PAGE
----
A  lot of funds say they march to a different drummer without being really all that unique, but in the case of global absolute return funds, that description is quite accurate. Unlike traditional portfolio managers, who are bound by an investment style, predetermined mandate or universe of securities, absolute return managers are free to roam the investment universe and face few constraints on how they can invest. They can own traditional assets, such as stocks and bonds, but can also invest in commodities, currencies and derivatives. They can bet on the rise of some markets with long positions, and a fall in others with shorts. 

Such funds are members of Morningstar’s increasingly popular multi-alternative category, a catchall that covers funds employing multiple investment strategies under one roof. In 2015, multi-alternatives experienced some of the strongest net flows of any fund category, and at year-end the 157 funds in the group held more than $55 billion in assets, when there had been only 25 funds holding $6.3 billion in assets in 2007. 

At $9.3 billion in assets, the John Hancock Global Absolute Return Strategies Fund is by far the largest U.S. fund in this trendy category. Managed by Edinburgh, Scotland-based Standard Life Investments, which runs more than $75 billion in the strategy, it follows in the footsteps of its older and even bigger U.K. sibling, the $37 billion Standard Life Global Absolute Return Fund (GARS). 

At the helm of this massive and complex ship is Guy Stern, an American transplant raised in New Jersey who left the U.S. in 1993 to join Deutsche Bank and has lived in Europe ever since. He served as chief investment officer at Credit Suisse Asset Management from 2002 to 2008 before joining Standard Life, where he is now head of multi-asset investing.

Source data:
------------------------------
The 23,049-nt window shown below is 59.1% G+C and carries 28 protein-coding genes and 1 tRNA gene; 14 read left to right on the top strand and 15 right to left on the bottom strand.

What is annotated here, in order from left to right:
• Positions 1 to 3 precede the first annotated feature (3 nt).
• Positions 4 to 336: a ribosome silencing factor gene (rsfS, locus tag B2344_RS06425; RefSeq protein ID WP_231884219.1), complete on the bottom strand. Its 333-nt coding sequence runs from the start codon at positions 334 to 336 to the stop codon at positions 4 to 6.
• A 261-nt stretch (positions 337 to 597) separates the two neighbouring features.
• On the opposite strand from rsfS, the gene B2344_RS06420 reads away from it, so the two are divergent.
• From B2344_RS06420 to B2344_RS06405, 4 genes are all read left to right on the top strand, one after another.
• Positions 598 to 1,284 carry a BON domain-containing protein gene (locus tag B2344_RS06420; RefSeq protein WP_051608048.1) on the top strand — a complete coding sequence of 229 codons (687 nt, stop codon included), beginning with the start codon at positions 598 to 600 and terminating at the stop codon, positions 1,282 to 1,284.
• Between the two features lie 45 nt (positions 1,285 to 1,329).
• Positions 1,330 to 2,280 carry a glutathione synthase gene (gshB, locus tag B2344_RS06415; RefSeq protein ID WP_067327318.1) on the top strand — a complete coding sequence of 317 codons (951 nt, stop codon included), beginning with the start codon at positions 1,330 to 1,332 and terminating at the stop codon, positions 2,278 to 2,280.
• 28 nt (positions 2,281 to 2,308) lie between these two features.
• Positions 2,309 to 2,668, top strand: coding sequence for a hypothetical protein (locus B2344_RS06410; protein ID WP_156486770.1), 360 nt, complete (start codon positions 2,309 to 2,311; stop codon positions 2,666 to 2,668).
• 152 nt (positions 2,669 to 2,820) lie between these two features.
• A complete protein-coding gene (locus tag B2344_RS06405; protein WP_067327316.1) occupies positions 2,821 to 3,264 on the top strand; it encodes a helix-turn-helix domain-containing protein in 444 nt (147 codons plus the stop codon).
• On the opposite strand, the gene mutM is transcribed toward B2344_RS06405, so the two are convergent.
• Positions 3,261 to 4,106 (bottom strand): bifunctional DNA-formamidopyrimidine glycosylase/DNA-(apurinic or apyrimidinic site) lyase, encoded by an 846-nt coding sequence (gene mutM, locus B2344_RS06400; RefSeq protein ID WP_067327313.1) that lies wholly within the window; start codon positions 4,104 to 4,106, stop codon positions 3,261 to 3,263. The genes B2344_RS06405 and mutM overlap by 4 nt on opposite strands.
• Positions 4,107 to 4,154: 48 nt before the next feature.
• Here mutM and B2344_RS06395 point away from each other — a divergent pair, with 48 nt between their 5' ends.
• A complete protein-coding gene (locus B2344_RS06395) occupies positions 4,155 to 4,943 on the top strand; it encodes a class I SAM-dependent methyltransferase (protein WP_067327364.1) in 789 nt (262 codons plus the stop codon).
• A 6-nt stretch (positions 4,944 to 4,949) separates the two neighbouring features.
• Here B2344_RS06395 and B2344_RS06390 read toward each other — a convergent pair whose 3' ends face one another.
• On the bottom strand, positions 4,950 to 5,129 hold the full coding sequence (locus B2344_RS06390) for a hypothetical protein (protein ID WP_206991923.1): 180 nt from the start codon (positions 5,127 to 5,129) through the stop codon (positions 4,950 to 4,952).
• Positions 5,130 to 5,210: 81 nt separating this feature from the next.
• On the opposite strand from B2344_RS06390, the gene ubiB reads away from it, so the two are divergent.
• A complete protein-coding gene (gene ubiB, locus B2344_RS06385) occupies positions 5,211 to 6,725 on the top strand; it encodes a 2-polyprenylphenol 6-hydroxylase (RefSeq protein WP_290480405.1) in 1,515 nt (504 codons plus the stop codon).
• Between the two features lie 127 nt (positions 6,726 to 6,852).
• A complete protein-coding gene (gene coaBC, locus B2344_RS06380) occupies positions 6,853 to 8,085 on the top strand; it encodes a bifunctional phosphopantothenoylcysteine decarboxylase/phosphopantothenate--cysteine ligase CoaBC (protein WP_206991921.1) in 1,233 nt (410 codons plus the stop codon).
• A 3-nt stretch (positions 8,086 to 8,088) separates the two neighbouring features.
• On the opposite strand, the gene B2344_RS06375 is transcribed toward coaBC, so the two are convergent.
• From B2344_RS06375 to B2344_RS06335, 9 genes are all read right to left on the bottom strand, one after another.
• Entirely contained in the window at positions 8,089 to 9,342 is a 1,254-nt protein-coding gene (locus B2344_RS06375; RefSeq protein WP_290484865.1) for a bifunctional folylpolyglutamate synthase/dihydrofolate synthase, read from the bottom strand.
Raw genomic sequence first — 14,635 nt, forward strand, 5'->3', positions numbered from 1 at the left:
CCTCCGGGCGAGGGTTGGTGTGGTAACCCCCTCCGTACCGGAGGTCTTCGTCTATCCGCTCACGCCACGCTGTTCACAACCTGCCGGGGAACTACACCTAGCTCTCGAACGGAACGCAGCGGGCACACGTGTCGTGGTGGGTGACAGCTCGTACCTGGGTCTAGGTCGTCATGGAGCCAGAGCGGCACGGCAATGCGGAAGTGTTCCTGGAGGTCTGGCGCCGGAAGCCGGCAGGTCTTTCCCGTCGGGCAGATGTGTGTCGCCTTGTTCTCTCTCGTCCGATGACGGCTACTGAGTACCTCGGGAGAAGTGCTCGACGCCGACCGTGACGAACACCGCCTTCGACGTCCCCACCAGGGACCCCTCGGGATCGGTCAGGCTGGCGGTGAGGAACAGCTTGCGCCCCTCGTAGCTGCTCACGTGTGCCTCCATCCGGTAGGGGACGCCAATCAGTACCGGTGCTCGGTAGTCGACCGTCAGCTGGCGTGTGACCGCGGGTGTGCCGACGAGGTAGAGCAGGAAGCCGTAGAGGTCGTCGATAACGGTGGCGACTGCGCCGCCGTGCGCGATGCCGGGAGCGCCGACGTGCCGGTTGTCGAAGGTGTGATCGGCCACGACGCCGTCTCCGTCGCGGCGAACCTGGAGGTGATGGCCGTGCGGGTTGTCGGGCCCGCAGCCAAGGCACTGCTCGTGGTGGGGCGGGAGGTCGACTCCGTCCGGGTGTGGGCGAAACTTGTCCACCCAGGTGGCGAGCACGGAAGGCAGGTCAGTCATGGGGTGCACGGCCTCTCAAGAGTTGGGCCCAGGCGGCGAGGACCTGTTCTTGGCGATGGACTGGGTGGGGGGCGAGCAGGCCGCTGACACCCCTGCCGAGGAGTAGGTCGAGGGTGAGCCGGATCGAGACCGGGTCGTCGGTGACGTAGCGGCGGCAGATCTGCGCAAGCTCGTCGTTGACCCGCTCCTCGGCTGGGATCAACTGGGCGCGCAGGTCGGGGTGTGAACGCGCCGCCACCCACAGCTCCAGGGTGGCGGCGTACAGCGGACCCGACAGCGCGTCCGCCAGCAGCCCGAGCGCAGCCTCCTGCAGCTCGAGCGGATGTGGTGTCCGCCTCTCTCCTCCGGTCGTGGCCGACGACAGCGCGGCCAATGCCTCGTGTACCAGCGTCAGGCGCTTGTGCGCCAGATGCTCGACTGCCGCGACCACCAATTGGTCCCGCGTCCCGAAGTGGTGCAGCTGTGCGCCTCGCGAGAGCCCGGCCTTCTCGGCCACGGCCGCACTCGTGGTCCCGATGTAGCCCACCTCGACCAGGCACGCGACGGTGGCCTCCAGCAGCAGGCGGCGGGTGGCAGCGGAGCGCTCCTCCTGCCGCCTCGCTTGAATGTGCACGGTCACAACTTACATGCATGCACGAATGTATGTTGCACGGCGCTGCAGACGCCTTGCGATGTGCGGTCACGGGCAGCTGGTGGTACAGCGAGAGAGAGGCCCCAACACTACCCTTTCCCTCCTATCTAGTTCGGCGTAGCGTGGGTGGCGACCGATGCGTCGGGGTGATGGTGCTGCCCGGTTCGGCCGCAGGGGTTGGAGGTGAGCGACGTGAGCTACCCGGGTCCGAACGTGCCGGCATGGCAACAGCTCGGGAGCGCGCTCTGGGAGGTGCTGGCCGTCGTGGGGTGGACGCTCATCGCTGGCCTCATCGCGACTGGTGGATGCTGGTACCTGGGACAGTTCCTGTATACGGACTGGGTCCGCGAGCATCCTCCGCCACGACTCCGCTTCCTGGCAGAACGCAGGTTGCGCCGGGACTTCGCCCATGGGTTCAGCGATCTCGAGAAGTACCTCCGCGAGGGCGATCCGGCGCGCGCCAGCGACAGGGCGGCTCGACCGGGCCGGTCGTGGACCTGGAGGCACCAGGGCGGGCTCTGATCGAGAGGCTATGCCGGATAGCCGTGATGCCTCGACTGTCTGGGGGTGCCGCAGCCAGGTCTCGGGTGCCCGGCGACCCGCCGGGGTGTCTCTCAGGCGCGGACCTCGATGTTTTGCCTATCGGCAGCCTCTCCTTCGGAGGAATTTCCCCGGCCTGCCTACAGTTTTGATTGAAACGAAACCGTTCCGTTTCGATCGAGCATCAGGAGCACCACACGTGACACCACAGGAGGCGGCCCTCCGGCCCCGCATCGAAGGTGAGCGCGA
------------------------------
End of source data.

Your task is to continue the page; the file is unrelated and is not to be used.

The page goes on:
The 55-year-old manager, who has implemented global absolute return strategies for most of his career, believes they are “the most interesting and rewarding way to manage portfolios. I get to think about investing and take a world view that is much, much different from that of a traditional portfolio manager.” 

The fund’s mission is to make money in any rolling 12-month period irrespective of market conditions, and to do so with about one-third to one-half the volatility of stocks and a low correlation to traditional investments. Stern shoots for returns of anywhere from cash plus 3% to cash plus 7.5% over a three-year period. 

From its inception in December 2011 through the first quarter of 2016, the fund has met the lower range of that goal, with an average annual return of 3.54% over the period for institutional class shares. By comparison, the Bank of America Merrill Lynch U.S. Dollar one-month London Interbank Bid Rate, a measure of returns from cash investments, returned 0.11% over the period. 

While the fund’s returns are modest compared with what investors could get from the U.S. stock market over the same period, Stern believes that a global multi-asset strategy speaks to what clients really want from their portfolios. “For a typical client, the desired outcome isn’t beating a benchmark by a certain number of basis points,” he says. “It’s earning a certain level of return regardless of what markets are doing.” 

Standard Life learned the value of that philosophy in 2005, when a pension shortfall prompted the company to search for a more reliable way to match pension liabilities with portfolio returns. Today, the company has become a leader in the global absolute return strategy and runs it for mutual funds, pension plans, endowments and private wealth clients seeking greater predictability from their investments.

Along with this popularity comes increased scrutiny about how the vast amount of money Standard Life has under its GARS belt might affect management’s ability to stay competitive. In a Morningstar report issued earlier this year, analyst Jason Kephart noted that even though the Hancock fund trades in very liquid markets, “the sheer size could be an impediment to the team’s ability to generate alpha.” A few publications in the U.K. have voiced similar concerns about that country’s version of the fund.